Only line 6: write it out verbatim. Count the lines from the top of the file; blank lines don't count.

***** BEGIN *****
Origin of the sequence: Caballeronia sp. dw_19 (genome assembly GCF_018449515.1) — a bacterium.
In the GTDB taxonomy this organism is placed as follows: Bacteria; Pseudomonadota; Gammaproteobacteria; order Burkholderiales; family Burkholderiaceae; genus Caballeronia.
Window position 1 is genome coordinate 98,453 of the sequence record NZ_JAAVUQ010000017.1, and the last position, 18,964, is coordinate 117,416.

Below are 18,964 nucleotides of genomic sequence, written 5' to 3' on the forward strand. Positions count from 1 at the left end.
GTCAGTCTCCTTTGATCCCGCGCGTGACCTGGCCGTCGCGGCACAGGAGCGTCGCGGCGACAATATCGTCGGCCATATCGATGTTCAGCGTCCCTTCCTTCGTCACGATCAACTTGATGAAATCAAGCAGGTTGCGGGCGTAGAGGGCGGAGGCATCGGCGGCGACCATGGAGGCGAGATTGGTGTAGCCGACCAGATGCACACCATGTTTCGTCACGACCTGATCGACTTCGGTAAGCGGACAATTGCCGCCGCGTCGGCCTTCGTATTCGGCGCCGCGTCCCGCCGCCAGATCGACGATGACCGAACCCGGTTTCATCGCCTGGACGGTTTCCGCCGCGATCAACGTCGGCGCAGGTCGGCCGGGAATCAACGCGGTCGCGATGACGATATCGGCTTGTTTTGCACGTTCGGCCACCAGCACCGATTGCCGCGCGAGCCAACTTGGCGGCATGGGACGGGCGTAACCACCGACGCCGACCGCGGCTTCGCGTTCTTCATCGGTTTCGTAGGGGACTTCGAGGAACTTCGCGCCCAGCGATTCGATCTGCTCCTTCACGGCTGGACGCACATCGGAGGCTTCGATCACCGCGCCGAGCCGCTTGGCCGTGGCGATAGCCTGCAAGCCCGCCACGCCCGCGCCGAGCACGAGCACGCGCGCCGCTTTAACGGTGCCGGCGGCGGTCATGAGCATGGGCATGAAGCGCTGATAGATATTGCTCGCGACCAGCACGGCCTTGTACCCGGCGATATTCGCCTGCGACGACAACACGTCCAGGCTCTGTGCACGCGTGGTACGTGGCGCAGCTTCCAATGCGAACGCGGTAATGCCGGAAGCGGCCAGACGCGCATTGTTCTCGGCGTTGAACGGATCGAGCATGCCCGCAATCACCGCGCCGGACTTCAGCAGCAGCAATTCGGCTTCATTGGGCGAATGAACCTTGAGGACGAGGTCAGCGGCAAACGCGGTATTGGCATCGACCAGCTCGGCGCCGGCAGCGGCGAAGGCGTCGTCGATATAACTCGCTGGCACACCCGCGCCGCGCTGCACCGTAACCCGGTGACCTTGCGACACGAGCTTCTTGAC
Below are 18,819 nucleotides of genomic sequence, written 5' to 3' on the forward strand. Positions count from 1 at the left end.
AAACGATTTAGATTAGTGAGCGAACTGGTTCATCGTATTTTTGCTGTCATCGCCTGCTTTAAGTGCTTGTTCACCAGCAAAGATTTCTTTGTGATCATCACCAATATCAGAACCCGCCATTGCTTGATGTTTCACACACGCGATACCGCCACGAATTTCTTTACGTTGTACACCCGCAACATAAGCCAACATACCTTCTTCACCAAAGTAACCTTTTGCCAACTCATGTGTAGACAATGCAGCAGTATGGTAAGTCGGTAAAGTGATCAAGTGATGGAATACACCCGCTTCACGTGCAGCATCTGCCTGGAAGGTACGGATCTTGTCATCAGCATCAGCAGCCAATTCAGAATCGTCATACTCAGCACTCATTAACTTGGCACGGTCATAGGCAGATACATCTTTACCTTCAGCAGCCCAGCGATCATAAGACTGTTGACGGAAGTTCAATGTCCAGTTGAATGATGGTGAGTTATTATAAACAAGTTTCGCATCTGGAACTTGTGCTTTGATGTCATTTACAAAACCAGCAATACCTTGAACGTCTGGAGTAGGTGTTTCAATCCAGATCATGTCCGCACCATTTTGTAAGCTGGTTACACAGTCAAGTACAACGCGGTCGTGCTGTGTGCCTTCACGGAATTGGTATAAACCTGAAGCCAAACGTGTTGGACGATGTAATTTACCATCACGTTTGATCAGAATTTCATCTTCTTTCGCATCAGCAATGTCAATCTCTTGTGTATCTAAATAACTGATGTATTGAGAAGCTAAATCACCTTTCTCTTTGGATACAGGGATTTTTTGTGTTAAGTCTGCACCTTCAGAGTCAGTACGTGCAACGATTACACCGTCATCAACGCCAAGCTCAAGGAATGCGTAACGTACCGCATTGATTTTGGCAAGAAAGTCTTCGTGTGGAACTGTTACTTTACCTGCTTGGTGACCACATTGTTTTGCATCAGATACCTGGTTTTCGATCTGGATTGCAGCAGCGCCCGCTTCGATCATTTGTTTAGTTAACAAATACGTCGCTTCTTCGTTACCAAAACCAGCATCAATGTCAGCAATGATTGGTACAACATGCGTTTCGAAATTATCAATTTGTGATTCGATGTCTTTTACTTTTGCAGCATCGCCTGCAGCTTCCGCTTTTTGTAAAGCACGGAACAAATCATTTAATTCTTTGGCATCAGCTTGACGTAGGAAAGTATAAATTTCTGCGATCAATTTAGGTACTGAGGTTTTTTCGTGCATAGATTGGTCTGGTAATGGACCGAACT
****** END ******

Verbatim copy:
Below are 18,819 nucleotides of genomic sequence, written 5' to 3' on the forward strand. Positions count from 1 at the left end.